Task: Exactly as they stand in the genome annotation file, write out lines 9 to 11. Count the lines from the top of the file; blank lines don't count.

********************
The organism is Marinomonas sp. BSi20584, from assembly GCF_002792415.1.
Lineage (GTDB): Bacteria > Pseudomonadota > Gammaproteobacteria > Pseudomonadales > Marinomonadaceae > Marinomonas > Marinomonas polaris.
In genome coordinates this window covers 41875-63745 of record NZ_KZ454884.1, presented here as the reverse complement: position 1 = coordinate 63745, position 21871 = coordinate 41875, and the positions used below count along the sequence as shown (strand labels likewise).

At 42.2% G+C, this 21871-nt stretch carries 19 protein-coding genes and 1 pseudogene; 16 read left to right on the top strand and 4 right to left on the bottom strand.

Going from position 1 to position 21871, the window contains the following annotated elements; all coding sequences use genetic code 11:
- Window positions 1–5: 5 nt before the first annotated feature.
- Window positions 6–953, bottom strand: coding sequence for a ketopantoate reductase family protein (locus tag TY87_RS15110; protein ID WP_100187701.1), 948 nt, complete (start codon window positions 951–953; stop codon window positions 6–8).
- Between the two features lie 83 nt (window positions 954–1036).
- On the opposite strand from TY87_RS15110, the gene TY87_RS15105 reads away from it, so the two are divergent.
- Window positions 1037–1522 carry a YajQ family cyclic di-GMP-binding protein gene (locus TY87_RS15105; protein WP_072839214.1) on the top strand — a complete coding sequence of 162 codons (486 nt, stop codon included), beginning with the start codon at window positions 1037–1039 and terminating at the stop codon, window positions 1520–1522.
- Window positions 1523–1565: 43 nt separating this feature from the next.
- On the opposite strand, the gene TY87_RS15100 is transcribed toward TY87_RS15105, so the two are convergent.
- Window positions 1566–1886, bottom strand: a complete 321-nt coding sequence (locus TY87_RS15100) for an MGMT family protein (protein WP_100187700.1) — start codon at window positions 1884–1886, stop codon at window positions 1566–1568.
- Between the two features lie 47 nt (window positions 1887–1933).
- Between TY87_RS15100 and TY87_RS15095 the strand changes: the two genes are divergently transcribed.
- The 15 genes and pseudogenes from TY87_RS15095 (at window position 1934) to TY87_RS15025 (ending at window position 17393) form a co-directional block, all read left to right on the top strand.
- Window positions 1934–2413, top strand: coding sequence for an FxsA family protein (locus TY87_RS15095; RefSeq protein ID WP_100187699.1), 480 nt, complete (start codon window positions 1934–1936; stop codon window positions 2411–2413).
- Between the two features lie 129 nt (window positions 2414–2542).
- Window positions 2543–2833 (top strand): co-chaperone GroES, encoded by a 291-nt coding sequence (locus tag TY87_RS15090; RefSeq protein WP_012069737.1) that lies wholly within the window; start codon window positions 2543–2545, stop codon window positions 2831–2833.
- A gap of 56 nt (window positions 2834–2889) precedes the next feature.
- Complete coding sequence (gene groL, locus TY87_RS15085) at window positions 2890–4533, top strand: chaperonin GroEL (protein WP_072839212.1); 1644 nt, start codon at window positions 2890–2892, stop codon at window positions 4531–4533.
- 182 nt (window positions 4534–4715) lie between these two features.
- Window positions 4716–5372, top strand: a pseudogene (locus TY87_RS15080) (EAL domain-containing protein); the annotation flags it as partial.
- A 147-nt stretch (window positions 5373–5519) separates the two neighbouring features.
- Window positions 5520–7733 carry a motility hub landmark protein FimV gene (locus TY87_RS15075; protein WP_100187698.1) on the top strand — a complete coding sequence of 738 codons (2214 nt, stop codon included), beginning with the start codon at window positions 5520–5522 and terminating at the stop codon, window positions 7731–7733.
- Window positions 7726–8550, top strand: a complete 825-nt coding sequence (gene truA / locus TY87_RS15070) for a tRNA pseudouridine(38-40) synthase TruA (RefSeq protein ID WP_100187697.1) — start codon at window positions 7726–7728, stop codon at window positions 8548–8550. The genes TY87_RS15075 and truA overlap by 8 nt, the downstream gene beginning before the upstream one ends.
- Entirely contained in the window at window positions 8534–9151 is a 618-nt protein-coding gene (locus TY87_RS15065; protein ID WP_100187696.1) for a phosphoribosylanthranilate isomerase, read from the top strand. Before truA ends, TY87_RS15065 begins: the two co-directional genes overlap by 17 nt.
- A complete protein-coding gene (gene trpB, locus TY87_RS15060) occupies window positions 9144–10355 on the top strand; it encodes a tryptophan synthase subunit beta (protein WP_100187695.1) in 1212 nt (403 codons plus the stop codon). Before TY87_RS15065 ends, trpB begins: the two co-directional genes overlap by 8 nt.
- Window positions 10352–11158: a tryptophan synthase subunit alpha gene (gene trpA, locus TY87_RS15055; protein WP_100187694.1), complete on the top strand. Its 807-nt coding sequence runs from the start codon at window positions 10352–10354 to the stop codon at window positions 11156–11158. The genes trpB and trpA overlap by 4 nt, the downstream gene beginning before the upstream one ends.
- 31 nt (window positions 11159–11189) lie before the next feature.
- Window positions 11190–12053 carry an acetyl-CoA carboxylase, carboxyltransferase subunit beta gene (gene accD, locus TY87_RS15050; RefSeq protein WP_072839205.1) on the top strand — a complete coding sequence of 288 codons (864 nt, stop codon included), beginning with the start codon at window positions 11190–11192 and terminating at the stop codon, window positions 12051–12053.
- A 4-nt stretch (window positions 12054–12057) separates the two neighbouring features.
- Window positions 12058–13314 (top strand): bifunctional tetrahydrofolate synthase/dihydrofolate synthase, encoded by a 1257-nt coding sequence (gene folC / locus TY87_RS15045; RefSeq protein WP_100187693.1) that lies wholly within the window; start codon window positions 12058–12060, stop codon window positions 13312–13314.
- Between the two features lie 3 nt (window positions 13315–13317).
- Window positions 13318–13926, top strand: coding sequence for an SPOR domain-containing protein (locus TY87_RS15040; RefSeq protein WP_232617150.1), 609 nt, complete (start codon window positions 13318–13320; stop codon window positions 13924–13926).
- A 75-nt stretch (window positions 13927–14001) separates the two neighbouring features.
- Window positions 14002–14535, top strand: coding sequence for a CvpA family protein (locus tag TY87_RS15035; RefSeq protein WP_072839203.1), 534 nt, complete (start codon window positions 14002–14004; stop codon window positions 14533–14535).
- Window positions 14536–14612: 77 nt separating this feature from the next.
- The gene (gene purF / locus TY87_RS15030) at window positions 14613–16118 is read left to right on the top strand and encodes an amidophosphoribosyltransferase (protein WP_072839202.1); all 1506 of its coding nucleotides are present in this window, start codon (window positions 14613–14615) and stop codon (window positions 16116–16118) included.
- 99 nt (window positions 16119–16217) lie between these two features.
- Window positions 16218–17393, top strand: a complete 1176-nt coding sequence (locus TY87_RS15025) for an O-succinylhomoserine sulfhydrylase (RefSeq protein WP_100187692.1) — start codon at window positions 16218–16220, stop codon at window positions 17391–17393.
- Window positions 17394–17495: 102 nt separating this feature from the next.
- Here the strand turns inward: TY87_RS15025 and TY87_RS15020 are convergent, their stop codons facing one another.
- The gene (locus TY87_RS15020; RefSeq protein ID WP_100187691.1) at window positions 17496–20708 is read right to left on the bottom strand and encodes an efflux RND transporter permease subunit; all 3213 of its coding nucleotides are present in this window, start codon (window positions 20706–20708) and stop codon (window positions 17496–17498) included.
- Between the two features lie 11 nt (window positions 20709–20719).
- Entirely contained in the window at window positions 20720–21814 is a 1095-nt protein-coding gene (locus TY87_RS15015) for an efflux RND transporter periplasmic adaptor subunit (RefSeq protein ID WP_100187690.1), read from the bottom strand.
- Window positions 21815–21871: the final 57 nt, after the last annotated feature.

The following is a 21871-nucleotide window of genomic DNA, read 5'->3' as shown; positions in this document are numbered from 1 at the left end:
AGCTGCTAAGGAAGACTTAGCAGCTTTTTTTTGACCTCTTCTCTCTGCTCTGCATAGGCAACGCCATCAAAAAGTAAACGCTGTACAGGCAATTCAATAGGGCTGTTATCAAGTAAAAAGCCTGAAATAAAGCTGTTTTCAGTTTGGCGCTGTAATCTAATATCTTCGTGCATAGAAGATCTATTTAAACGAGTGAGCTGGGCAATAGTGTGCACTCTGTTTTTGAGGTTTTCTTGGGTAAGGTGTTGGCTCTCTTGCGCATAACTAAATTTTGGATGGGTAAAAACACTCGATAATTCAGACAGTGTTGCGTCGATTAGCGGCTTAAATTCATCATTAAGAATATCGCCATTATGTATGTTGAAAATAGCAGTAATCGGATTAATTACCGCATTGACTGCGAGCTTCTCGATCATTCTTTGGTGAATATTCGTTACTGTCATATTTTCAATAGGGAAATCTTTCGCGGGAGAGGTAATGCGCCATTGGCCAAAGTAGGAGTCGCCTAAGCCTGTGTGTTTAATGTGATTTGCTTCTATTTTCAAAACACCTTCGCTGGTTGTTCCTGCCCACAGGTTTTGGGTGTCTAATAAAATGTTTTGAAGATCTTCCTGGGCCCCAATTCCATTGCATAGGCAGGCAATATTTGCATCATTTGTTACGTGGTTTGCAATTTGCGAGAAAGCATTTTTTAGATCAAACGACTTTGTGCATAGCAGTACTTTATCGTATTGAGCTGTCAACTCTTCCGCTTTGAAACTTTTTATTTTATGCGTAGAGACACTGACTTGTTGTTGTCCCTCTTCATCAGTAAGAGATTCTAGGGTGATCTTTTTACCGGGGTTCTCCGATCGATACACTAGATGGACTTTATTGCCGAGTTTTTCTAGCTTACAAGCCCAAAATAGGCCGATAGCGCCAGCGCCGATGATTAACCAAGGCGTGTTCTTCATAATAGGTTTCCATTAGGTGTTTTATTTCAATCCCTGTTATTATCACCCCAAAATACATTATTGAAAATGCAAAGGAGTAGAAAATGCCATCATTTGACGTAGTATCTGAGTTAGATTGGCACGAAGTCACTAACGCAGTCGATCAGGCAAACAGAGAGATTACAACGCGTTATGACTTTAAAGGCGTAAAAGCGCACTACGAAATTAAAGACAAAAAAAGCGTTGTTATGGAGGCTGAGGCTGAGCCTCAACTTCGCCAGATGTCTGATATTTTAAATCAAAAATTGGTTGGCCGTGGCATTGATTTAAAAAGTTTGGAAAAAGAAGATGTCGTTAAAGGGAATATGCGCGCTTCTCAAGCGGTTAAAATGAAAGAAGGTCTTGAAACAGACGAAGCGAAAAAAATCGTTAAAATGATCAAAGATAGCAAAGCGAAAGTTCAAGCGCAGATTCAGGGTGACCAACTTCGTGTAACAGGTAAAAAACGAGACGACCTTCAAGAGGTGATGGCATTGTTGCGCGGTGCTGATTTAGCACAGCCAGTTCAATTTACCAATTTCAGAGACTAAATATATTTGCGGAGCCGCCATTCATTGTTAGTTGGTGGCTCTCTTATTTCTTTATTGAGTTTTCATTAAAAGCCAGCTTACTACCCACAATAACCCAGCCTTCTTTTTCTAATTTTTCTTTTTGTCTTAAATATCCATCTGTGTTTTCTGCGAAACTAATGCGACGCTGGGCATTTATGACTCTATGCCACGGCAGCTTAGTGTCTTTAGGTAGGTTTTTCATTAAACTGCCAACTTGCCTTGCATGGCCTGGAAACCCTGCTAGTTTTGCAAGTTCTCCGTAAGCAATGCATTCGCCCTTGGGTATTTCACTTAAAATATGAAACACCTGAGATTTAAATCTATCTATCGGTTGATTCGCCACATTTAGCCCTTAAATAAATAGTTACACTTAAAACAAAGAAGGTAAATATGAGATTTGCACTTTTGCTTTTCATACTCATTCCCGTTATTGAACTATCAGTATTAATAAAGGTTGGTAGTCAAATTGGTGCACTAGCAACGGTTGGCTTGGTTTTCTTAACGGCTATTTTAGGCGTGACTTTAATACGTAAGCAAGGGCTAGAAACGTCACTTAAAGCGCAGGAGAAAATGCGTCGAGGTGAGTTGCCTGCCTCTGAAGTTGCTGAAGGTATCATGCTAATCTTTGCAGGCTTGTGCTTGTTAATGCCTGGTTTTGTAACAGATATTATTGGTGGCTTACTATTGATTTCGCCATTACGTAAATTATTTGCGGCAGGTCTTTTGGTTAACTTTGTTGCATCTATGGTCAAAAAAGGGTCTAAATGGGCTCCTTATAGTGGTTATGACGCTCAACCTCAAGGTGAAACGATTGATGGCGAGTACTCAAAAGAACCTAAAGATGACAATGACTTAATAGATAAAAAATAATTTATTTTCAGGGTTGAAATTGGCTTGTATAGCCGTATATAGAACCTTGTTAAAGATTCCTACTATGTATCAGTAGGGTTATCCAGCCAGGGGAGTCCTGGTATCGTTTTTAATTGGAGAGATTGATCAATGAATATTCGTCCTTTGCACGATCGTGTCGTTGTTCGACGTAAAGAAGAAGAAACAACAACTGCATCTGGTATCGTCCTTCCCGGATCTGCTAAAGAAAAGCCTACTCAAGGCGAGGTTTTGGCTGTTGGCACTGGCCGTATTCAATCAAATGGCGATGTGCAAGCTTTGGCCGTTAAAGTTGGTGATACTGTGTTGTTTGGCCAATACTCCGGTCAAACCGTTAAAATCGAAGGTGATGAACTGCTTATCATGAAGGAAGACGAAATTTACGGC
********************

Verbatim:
- On the opposite strand from TY87_RS15110, the gene TY87_RS15105 reads away from it, so the two are divergent.
- Window positions 1037–1522 carry a YajQ family cyclic di-GMP-binding protein gene (locus TY87_RS15105; protein WP_072839214.1) on the top strand — a complete coding sequence of 162 codons (486 nt, stop codon included), beginning with the start codon at window positions 1037–1039 and terminating at the stop codon, window positions 1520–1522.
- Window positions 1523–1565: 43 nt separating this feature from the next.